5 tips from professors for decoding your syllabus
The beginning of the fall semester means attending all the campus events with free food, reconnecting with or making new friends — and perusing numerous syllabi.
UE - The beginning of the fall semester means attending all the campus events with free food, reconnecting with or making new friends — and perusing numerous syllabi.
That stack of papers outlining your schedule for the upcoming semester be overwhelming, but follow these steps — inspired by the people who actually create them — to make good use of syllabi.
1. KEEP TRACK OF WHAT’S DIFFERENT
Certain parts of syllabi are standard and don’t change, so don’t make a fuss of reading through those details more than once, says Ray Singleton, the education department chair at the University of Charleston.
“Much of the syllabus language is repeated from course to course — academic integrity policies, plagiarism warnings and so on — so students need to focus on what’s most important for the class: key assignments and assessments, the professor’s attendance policies and whether they do or don’t accept late work,” Singleton says.
2. RECORD PROFESSORS’ CONTACT INFORMATION AND AVAILABILITY
Professors often keep hours open each week to help students in times of dire need — like when you’re racking your brain about the derivative of a calculus problem. Make sure you write professors’ information down in an easily accessible spot. You’ll thank yourself when you need your professor in the days before an exam.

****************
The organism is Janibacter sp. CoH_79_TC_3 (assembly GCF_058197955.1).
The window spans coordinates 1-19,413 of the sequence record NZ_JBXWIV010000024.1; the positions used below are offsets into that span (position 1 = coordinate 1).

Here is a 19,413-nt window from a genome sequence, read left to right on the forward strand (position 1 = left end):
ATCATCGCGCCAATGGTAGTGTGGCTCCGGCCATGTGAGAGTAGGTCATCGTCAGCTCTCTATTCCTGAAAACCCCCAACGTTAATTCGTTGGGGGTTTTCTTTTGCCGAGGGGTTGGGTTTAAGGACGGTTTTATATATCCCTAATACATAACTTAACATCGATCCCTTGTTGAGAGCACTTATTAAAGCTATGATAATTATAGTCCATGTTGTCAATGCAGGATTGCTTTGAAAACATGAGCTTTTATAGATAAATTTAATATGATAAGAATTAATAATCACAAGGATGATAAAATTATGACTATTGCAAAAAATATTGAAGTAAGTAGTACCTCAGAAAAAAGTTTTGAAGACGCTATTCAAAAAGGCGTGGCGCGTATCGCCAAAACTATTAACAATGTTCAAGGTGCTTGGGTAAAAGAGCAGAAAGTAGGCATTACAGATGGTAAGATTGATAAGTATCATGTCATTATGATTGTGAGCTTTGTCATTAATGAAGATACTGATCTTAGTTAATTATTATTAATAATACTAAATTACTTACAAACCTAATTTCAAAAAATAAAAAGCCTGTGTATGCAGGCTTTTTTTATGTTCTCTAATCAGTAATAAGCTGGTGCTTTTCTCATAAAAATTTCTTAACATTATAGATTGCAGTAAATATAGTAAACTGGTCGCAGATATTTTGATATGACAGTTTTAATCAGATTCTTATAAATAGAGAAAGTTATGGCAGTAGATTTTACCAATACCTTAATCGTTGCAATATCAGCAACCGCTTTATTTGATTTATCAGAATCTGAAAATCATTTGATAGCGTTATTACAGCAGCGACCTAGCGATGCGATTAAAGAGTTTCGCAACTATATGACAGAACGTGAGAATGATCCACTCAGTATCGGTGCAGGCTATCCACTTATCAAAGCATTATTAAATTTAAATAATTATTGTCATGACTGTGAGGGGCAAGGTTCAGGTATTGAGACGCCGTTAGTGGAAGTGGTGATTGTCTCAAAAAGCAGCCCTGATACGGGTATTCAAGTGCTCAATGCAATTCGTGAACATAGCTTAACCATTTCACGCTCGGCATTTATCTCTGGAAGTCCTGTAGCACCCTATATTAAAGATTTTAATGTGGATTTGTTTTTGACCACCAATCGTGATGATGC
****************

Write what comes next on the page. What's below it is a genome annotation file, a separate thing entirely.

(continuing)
Singleton adds that it’s important to know the best way to get a fast response from a professor.
“It’s also important to know how they prefer to be contacted,” Singleton says. “As an instructor, those are also the key points I try to emphasize on the first night of class.”
3. CREATE A CALENDAR FOR ALL IMPORTANT DUE DATES
Online calendar applications from companies like Google and Apple offer ways to keep an agenda that’s accessible electronically. Use your favorite tool and create events for all the major assignments and exams.
When classes begin picking up after the first couple weeks of the semester, assignments often have a tendency to stack up. Marsha Lovett, the director of the Eberly Center for Teaching Excellence & Educational Innovation at Carnegie Mellon University, says to take the online event creating one step farther.
“Put a reminder or to-do item in your calendar a bit *before* each of these key dates so you can prepare accordingly,” Lovett says.
4. PAY ATTENTION TO THE PROFESSOR’S GOALS
Syllabi will often list the takeaways of the class, and those aren’t to be ignored, Lovett says. Being aware of what the professor wants to teach can help guide reading and writing assignments.
“Ideally, this section of the syllabus will tell you what you should be able to do by the end of the course,” says Lovett. “Read through the learning objectives and ask yourself how well you could do those things right now.”
5. LET IT GUIDE YOUR DECISION TO DROP THE CLASS
It’s okay to decide that a class isn’t for you — that’s why many colleges offer the opportunity to drop or add new classes within the first few weeks of each semester. Lovett says information in syllabi should help sway the decision to keep classes on your schedule.
“If you’re unsure whether the course is a match for you, another good strategy is to read carefully what the course prerequisites are, or who is the intended audience for the course,” Lovett says. Then use this information to size up how well you fit the professor’s expectations for prior knowledge.